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  • Writer's picturetriciahofacker

How to Pack Photos and Art for a Move

This post part of my #MoveItOrLoseIt series, where I share my best moving tips with you. Find links to more moving tips at the end of this page! I'm showing you how to wrap your artwork and photos for your upcoming move! Also there's one live plant packing tip! SWEET! The great thing about my tips are that if you decide not to unpack these items right away, you'll be fine to keep them as they are until you're ready - even if that's months from now.



Girl, we gotta talk about all these loose hard copies of photos laying around your place. What is your intention with these photos? Scrapbooking? Make a photo album? Digitize them? All great ideas. Regardless of what your intentions are, be honest with yourself that unless you hire someone to do it for you, it is not going to happen before you move. Because priorities. Wrangle ALL your unframed photos you have in drawers, cabinets, and boxes and put them all in one container labeled "photos". If you have time to break it down by date/event/person then BLESS YOU. But the true goal right now is to put the photos all together so that when you need to find a photo, you're looking in one container, not 5 locations.

Our photo bin lives in our memorabilia bin because we have limited storage. If you have more space I'd encourage you to keep it out on a shelf so you can easily access it.



Most framed photos can be easily wrapped, without needing tape. Simply use whatever type of packing material you have available to wrap your framed photo into a little burrito. The first tip is to clean your photos before you pack them - don't pack dusty photos!

My example below is a basic 4x6 photo of my Nana - she's drinking out of a mug that reads "There may be wine in this..." and it's one of my favorite photos. Just fold the paper into the middle, toward the frame, tucking the top and bottoms in last, to create a snug little burrito blanket for your frame. Then label that baby (see next example).

For slightly larger frames, you can do the same method if you have large enough paper. I only have one size, so I improved by taping together paper and wrapped it with the half-ass spirit of Christmas. Label the top of the frame and the front of the frame. - You'll see why in the next section!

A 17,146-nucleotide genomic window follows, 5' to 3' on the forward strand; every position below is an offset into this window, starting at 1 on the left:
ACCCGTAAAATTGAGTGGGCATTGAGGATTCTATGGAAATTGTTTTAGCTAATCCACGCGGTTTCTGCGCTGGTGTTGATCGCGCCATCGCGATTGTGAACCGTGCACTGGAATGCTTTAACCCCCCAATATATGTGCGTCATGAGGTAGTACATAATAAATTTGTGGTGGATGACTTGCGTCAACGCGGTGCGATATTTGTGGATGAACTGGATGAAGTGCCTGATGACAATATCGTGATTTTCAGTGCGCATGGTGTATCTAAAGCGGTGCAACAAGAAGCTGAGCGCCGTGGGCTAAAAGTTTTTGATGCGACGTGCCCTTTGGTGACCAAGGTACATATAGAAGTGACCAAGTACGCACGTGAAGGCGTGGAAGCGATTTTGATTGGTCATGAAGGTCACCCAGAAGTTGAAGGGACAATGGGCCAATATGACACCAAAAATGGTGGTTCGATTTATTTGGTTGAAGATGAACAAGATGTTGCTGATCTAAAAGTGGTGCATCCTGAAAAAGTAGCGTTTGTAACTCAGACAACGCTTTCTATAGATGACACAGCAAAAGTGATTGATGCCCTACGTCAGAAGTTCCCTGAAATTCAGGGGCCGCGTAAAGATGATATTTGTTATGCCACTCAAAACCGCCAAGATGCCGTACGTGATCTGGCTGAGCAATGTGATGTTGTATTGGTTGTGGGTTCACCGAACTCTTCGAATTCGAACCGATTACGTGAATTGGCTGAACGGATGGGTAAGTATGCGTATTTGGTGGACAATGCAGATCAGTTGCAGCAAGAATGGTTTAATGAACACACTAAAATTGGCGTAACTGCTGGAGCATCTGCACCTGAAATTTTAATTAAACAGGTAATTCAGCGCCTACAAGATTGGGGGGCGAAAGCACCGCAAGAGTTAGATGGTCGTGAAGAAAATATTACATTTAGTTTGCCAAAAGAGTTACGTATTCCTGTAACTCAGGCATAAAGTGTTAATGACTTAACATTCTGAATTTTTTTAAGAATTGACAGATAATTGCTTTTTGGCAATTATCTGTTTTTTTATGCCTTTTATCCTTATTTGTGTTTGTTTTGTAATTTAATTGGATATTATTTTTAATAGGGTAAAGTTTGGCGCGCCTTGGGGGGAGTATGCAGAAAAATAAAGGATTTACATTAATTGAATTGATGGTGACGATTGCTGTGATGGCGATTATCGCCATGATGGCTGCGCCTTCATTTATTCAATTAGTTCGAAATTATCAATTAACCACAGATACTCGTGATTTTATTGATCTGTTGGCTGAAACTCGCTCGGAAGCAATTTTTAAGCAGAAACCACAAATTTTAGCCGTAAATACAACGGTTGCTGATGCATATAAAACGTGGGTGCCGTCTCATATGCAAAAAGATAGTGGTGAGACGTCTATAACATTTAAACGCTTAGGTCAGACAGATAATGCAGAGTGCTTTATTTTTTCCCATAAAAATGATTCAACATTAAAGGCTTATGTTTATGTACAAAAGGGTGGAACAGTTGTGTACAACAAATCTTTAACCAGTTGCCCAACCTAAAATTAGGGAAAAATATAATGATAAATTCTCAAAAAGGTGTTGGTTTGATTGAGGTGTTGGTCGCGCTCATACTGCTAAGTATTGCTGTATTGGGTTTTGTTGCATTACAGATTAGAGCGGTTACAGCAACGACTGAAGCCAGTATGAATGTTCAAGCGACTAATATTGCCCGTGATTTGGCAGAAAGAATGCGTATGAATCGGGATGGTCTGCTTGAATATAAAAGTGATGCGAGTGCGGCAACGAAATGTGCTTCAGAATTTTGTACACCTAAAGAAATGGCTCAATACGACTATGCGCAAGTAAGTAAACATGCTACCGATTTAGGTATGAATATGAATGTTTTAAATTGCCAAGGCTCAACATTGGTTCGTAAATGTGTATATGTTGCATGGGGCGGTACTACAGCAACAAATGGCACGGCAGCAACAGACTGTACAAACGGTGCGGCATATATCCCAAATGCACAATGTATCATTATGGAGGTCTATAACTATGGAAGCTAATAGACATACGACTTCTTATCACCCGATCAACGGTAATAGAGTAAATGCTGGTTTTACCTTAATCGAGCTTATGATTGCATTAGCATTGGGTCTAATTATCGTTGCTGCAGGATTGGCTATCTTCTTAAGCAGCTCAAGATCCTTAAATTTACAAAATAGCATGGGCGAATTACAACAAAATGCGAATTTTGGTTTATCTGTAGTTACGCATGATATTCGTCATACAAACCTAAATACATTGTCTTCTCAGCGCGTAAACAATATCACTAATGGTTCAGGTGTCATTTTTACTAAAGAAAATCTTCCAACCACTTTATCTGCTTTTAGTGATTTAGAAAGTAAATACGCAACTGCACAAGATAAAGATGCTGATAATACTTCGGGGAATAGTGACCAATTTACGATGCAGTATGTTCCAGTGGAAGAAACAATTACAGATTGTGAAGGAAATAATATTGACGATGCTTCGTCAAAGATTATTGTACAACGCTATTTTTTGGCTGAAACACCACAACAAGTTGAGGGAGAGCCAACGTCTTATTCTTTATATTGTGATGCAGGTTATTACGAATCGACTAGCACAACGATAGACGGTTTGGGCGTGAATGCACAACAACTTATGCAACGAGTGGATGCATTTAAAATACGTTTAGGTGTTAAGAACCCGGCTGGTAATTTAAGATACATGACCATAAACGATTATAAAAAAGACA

Now that you've labeled and wrapped all your framed art, now it's time to pack it safely inside either your box or container. Line the bottom of your box with paper for a cushion. In case of any butter-fingers moments, you'll have a little built-in protection. Stand the art up on its short end, so you can read the label you wrote at the top. fill the box as much as you are able and pad empty space with packing paper. (This reduces things shifting inside and breaking) Label the box generically "Framed Photos & Art" OR Label them based on the room form which they were packed. Now, bask in the glory of what you've just done. It's now SUPER easy to see what you have. Take a photo of the box before you tape it closed for easy future reference about the boxes contents.



For rectangular/tall art, consider using a tall garment box (with paper padding on the bottom) and stand the art up on its short end. (See top two photos below) You can choose to wrap the art in paper or not, for extra protection. For larger/square art, you can either purchase a Large TV cardboard box OR use the cardboard you already have to Frankenstein a large enough case to protect the art. For the TV box, you can either: 1. Travel a few pieces inside the box as it's intended to be used 2. Use the two pieces as their own boxes. Just pad the top and tape it closed.

BONUS PACKING TIP: Tall plants can travel in tall garment boxes too! If it's a live plant, keep the top open for air and light.

Well, those are my super awesome tips for packing your art and photos! If you liked this, be sure to check out my other blog posts that are part of the #moveitorloseit series! How to Declutter Before a Move - ft. Missy Elliott

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